The court in Adoma cited the Ninth Circuit’s recent en banc opinion in Dukes v. Wal-Mart, affirming the continuing validity of Hilao. Dukes v. Wal-Mart, 603 F.3d at 625-27:
Dukes upheld certification of a class of hundreds of thousands of female Wal-Mart employees bringing claims of sex discrimination under Title VII. In concluding that the class was manageable, the court explained that “Because we see no reason why a similar procedure to that used in Hilao could not be employed in this case, we conclude that there exists at least one method of managing this large class action that, albeit somewhat imperfect, nonetheless protects the due process rights of all involved parties.” Id. at 627.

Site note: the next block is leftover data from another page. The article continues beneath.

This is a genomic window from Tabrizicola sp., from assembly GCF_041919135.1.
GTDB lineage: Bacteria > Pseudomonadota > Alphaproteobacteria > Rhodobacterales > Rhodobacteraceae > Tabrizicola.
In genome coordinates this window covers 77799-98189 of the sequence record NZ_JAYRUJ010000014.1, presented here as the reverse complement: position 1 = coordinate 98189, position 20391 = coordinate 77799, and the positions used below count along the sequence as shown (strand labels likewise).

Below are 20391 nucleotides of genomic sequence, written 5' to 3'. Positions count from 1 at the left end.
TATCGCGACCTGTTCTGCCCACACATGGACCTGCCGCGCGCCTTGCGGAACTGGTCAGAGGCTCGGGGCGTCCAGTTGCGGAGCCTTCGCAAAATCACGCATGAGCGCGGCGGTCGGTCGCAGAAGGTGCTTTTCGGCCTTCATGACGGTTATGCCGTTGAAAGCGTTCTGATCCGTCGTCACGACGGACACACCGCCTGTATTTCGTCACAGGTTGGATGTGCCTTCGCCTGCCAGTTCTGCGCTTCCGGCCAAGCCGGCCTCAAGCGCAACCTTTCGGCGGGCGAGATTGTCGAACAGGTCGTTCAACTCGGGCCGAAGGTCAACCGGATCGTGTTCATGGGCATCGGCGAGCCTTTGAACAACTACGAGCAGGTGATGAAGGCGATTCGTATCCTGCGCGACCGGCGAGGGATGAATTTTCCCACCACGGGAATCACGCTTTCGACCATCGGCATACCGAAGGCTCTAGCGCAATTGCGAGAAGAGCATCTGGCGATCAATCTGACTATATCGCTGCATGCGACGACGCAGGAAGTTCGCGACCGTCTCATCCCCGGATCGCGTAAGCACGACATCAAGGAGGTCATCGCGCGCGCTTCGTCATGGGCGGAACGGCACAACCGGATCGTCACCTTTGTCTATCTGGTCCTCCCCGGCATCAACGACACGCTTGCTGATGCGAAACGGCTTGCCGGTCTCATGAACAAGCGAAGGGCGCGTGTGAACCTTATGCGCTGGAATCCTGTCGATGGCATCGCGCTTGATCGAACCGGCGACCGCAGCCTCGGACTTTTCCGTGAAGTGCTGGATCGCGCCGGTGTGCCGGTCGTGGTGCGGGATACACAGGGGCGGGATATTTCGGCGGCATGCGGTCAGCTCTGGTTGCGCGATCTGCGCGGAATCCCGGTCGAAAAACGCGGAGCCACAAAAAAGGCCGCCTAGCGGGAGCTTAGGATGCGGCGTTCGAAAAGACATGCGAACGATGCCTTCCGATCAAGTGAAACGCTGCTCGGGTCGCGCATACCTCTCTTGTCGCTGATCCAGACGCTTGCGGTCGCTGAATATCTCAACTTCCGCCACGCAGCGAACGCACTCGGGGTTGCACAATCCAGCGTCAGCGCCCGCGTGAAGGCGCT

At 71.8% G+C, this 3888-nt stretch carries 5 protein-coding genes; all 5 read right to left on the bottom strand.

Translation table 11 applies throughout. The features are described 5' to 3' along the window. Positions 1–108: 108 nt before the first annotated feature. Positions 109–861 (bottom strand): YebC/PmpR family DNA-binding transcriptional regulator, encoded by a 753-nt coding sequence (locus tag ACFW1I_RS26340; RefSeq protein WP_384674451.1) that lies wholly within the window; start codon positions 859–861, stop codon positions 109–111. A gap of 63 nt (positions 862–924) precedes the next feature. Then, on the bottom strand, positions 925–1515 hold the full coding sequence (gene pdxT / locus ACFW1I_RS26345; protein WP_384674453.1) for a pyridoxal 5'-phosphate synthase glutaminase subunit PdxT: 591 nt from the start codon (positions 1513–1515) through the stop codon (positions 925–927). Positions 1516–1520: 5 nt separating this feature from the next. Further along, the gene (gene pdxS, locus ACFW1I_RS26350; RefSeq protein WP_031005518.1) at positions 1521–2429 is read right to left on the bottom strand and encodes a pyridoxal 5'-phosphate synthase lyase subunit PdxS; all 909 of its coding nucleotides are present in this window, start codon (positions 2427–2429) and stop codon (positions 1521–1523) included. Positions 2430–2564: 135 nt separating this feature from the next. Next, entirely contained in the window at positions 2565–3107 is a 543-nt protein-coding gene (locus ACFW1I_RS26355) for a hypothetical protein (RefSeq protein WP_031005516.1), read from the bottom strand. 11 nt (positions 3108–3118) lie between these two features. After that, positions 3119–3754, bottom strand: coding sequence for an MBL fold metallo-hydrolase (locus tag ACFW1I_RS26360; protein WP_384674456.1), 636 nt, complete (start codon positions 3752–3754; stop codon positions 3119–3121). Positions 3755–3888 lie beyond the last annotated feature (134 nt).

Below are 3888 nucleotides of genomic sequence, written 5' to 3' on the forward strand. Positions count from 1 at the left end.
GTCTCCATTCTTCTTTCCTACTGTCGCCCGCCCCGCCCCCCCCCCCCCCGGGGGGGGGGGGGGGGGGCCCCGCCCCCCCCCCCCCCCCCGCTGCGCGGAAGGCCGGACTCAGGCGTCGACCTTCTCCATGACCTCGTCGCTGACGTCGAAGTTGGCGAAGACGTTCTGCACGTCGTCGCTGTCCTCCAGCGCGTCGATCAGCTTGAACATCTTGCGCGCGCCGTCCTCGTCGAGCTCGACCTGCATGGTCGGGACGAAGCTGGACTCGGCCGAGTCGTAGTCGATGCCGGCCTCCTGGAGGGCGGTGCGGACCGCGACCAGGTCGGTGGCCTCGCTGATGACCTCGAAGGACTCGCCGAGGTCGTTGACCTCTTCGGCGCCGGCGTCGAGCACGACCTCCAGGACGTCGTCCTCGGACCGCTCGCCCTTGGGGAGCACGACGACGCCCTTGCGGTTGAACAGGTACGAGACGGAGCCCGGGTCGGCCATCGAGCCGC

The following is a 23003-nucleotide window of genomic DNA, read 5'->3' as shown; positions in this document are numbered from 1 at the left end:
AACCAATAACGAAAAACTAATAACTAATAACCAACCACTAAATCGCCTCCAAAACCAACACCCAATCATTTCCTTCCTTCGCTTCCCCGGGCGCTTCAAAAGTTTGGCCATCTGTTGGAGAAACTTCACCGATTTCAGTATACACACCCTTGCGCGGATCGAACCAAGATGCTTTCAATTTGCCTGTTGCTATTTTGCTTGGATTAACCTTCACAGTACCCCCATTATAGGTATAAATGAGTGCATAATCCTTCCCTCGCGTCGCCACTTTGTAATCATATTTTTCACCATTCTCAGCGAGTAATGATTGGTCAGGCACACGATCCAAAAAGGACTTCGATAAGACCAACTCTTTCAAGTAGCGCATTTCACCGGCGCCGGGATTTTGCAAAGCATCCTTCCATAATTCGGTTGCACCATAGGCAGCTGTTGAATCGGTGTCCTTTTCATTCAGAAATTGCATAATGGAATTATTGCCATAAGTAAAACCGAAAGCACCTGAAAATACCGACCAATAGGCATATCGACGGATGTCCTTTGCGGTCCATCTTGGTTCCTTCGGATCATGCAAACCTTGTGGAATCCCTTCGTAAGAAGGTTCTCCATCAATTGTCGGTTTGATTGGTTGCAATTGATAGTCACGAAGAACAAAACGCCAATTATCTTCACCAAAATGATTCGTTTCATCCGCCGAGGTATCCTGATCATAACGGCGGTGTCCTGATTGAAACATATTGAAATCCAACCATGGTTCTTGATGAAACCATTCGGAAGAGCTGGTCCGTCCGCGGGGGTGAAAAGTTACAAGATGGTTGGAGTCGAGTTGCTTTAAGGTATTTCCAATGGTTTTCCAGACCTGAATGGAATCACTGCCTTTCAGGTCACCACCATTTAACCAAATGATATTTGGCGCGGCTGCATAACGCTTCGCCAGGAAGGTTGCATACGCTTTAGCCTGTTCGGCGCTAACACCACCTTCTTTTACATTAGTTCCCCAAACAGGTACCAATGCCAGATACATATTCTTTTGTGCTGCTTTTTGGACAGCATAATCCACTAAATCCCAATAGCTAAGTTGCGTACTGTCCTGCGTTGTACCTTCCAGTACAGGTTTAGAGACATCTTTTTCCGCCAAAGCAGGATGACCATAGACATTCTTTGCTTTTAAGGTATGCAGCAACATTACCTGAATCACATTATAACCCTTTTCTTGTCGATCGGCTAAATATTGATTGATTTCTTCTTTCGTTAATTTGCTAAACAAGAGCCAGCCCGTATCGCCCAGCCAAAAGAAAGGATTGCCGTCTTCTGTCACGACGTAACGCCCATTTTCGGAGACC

The court concluded that “the types of arguments are common to all class members” and that “Hilao appears to permit a representative inquiry to determine the magnitude of these effects, and at this stage, the court cannot distinguish Hilao.” Id. *8. The court also found that the “question of whether the Avaya system gave defendants at least constructive knowledge of the employee overtime is a common question.” Thus it concluded that common questions predominate.
Regular Rate of Pay
The court also concluded that common issues predominated in the claim that defendants compensated overtime at the wrong rate by not including the value of the tuition benefit in regular rate of pay calculation. Id. *8. The court concluded:
This is primarily a legal question, in that the only apparent and significant employee-specific issue is whether the employee took advantage of the educational benefit. This issue at most divides the class in two, and the two named plaintiffs are between them typical of each half of this division. As such, class issues predominate as to this theory.